Physicists use atomic magnetometers to measure the biomagnetic signals of the carnivorous plant
2 February 2021
The Venus flytrap (Dionaea muscipula) is a carnivorous plant that encloses its prey using modified leaves as a trap. During this process, electrical signals known as action potentials trigger the closure of the leaf lobes. An interdisciplinary team of scientists has now shown that these electrical signals generate measurable magnetic fields. Using atomic magnetometers, it proved possible to record this biomagnetism. "You could say the investigation is a little like performing an MRI scan in humans," said physicist Anne Fabricant. "The problem is that the magnetic signals in plants are very weak, which explains why it was extremely difficult to measure them with the help of older technologies."
Electrical activity in the Venus flytrap is associated with magnetic signals
We know that in the human brain voltage changes in certain regions result from concerted electrical activity that travels through nerve cells in the form of action potentials. Techniques such as electroencephalography (EEG), magnetoencephalography (MEG), and magnetic resonance imaging (MRI) can be used to record these activities and noninvasively diagnose disorders. When plants are stimulated, they also generate electrical signals, which can travel through a cellular network analogous to the human and animal nervous system.
An interdisciplinary team of researchers from Johannes Gutenberg University Mainz (JGU), the Helmholtz Institute Mainz (HIM), the Biocenter of Julius-Maximilians-Universität of Würzburg (JMU), and the Physikalisch-Technisch Bundesanstalt (PTB) in Berlin, Germany's national meteorology institute, has now demonstrated that electrical activity in the Venus flytrap is also associated with magnetic signals. "We have been able to demonstrate that action potentials in a multicellular plant system produce measurable magnetic fields, something that had never been confirmed before," said Anne Fabricant, a doctoral candidate in Professor Dmitry Budker's research group at JGU and HIM.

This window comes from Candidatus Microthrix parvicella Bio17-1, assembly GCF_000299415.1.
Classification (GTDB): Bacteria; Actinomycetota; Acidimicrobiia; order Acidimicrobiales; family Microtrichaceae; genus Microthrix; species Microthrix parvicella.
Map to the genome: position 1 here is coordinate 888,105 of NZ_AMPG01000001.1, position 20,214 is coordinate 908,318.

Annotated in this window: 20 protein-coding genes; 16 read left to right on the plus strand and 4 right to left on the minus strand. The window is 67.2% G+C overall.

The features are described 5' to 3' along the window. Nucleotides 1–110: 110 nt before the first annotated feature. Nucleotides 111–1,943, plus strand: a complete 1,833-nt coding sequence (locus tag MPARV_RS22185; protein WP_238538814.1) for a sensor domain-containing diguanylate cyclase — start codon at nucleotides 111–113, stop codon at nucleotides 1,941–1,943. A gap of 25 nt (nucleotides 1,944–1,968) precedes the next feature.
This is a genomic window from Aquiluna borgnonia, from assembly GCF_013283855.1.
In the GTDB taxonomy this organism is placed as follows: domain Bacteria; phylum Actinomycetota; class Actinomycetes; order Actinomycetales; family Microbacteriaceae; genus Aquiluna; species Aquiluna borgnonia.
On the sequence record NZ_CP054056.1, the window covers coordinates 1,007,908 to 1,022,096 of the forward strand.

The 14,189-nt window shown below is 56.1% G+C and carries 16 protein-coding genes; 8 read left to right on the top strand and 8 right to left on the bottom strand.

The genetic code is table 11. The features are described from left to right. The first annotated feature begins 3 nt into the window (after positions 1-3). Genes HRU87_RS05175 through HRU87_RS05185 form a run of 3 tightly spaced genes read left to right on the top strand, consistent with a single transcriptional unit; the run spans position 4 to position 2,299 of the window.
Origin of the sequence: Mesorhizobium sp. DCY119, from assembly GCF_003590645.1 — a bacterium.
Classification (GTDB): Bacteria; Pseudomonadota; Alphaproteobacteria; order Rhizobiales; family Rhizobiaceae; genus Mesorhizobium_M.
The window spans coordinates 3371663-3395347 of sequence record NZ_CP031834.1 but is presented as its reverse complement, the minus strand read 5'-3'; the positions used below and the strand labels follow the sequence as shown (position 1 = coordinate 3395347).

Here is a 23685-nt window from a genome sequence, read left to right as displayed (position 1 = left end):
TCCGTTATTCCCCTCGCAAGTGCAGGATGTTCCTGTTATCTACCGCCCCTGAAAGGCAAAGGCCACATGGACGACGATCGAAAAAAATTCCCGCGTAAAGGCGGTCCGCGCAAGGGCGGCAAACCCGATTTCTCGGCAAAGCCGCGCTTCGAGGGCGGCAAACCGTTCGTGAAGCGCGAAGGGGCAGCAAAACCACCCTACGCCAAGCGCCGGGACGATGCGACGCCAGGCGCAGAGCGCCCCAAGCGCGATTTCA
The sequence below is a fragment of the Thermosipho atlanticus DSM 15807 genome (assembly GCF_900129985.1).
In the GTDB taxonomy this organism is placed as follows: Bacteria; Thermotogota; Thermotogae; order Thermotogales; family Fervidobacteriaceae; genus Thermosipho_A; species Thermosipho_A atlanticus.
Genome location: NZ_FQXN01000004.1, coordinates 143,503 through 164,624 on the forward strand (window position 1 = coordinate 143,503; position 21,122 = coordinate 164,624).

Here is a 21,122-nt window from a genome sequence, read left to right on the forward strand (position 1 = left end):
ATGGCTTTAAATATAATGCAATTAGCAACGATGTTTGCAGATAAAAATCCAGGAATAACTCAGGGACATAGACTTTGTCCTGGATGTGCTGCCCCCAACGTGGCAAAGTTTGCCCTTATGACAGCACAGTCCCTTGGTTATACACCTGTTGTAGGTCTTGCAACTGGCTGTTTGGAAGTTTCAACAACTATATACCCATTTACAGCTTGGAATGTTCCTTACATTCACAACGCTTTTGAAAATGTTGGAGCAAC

The trap of Dionaea muscipula consists of bilobed trapping leaves with sensitive hairs, which, when touched, trigger an action potential that travels through the whole trap. After two successive stimuli, the trap closes and any potential insect prey is locked inside and subsequently digested. Interestingly, the trap is electrically excitable in a variety of ways: in addition to mechanical influences such as touch or injury, osmotic energy, for example salt-water loads, and thermal energy in the form of heat or cold can also trigger action potentials. For their study, the research team used heat stimulation to induce action potentials, thereby eliminating potentially disturbing factors such as mechanical background noise in their magnetic measurements.
Biomagnetism – detection of magnetic signals from living organisms
While biomagnetism has been relatively well-researched in humans and animals, so far very little equivalent research has been done in the plant kingdom, using only superconducting-quantum-interference-device (SQUID) magnetometers, bulky instruments which must be cooled to cryogenic temperatures. For the current experiment, the research team used atomic magnetometers to measure the magnetic signals of the Venus flytrap. The sensor is a glass cell filled with a vapor of alkali atoms, which react to small changes in the local magnetic-field environment. These optically pumped magnetometers are more attractive for biological applications because they do not require cryogenic cooling and can also be miniaturized.
The researchers detected magnetic signals with an amplitude of up to 0.5 picotesla from the Venus flytrap, which is millions of times weaker than the Earth's magnetic field. "The signal magnitude recorded is similar to what is observed during surface measurements of nerve impulses in animals," explained Anne Fabricant. The JGU physicists aim to measure even smaller signals from other plant species. In the future, such noninvasive technologies could potentially be used in agriculture for crop-plant diagnostics, by detecting electromagnetic responses to sudden temperature changes, pests, or chemical influences without having to damage the plants using electrodes.
The results of the study have been published in Scientific Reports. The project received financial support from the German Research Foundation (DFG), the Carl Zeiss Foundation, and the German Federal Ministry of Education and Research (BMBF).